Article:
In the Future of Jobs Report, which the World Economic Forum published in 2015, chief human resources officers from global companies were asked what they saw as the top job skills required for workers to thrive by 2020.

Interestingly enough, a new skill has appeared that wasn't even on the radar in 2015: emotional intelligence. Fast forward to 2022, and emotional intelligence (EQ) has fast become an important predictor of job success, even surpassing technical ability in some circles.

Companies are placing a high value on people with EQ for several reasons that lead to competitive advantage. For example, they cooperate better with others, are exceptional listeners, are open to feedback, and show more empathy.

But how do you actually practice emotional intelligence?

Over the years, I've compiled data and practical examples of behaviors to answer that very question. Here are six ways to do it:

1. Acknowledge your thoughts and feelings

Acknowledging your emotions brings together the cognitive and the emotional, which research has shown to be a powerful way to lessen the intensity of an emotional reaction. After pausing and acknowledging, your mind will already feel much clearer.

2. Test your optimism

People with a high degree of EQ demonstrate a healthy optimism around life's events and challenging circumstances. To test your own level of optimism, ask yourself three questions related to a current issue:

  • Am I thinking that this is permanent? Real downers may think to themselves, "This situation will never get better."
  • Am I feeling that this is prevalent and widespread? Pessimistic people default to pervasive worst-case scenario thinking like, "This is going to change everything."
  • Am I giving up my power? Maybe you've concluded that you are powerless in your situation. Does a thought like "there is nothing I can do" permeate your thought process?

Then step back and go into deep inquiry and reflection; gather evidence for these thoughts and views. If they are false and inaccurate, make a case for choosing more realistic, accurate, and positive thoughts.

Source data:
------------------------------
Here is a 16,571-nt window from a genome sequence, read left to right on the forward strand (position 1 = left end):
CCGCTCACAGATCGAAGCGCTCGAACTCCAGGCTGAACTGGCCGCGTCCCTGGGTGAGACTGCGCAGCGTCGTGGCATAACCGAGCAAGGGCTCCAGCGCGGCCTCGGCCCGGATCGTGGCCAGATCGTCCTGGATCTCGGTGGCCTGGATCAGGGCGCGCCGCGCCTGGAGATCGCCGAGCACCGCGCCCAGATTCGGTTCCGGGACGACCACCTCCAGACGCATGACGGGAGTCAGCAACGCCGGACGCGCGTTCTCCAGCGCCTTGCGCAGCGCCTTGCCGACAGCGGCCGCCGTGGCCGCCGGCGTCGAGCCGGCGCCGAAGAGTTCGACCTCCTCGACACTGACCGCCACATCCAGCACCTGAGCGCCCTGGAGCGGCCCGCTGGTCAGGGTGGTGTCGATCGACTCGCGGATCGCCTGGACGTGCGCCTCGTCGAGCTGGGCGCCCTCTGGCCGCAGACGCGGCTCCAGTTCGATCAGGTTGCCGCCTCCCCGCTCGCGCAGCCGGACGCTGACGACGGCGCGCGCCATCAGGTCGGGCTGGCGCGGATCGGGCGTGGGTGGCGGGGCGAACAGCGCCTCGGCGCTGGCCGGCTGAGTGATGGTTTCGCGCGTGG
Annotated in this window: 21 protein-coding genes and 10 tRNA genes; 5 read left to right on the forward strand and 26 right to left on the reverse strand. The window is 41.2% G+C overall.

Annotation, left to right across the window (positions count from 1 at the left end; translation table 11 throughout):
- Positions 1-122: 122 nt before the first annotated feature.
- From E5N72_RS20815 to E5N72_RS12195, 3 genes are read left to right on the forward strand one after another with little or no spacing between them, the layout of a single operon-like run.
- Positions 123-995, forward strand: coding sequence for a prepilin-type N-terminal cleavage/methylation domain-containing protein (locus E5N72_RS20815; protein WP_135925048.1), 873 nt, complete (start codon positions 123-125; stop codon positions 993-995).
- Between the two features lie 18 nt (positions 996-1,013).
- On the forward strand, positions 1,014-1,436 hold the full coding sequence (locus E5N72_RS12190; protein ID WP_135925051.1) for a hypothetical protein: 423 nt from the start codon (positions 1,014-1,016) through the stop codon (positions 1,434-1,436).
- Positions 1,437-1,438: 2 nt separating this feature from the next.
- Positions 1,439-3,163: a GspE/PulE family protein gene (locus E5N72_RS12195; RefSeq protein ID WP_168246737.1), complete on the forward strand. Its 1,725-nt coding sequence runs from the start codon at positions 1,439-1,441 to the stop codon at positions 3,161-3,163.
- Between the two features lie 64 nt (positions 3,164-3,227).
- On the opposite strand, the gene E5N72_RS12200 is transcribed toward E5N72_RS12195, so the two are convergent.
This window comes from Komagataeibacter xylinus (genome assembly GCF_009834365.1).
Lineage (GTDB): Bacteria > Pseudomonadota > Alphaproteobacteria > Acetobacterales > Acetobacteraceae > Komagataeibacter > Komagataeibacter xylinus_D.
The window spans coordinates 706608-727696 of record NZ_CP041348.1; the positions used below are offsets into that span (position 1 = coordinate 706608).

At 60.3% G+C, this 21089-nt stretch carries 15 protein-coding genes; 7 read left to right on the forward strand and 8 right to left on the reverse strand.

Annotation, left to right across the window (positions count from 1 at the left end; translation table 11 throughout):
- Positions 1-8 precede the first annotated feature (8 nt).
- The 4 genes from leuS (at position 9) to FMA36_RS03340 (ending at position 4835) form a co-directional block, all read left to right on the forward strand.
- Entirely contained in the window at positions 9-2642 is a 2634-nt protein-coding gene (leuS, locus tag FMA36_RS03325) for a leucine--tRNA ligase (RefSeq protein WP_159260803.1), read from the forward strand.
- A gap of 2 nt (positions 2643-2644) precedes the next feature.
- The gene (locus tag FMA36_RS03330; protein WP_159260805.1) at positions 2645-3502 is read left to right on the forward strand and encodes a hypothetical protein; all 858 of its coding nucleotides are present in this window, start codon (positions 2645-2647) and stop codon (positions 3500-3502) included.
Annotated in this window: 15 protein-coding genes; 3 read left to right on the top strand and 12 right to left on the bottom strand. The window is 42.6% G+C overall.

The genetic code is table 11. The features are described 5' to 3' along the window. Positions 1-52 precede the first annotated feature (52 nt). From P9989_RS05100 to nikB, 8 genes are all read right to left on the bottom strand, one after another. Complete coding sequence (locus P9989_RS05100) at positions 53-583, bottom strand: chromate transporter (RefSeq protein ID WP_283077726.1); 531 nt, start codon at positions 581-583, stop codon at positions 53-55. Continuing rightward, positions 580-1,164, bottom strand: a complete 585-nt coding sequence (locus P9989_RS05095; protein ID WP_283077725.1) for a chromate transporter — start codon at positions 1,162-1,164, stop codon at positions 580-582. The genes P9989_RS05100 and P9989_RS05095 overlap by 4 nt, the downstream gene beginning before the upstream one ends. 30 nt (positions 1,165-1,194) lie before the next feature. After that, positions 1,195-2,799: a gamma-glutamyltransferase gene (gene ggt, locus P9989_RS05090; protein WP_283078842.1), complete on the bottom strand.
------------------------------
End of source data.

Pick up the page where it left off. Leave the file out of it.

3. Focus on what you can control

When you face a setback, take in the whole view and separate the parts of the situation you can control or influence from the parts you cannot. Focus on what you can influence, and notice how much more confident you feel about overcoming the setback.

4. Take a six-second pause

When you are frustrated, angry, or upset, before you say something you'll really regret, take a six-second pause to quickly assess how you feel. When you apply consequential thinking, you make more careful choices that ultimately work to your advantage.

5. Tap into kindness wherever you go

Engage in positive, caring dialogue with the people you encounter in the daily rhythms of life--the Uber driver, the grocery-bag packer, the barista, etc. Say good morning and offer a kind word to people walking by. Ask meaningful questions, as brief as the exchange may be, and lean in to listen to the answers.

6. Ask for feedback

Emotions at work should never be checked at the door. Therefore, create opportunities to informally share what you feel. Also, ask team members and clients for genuine feedback--how they really feel about things that relate to the business. This can clear the air of any harbored resentment or unresolved matter in the relationship.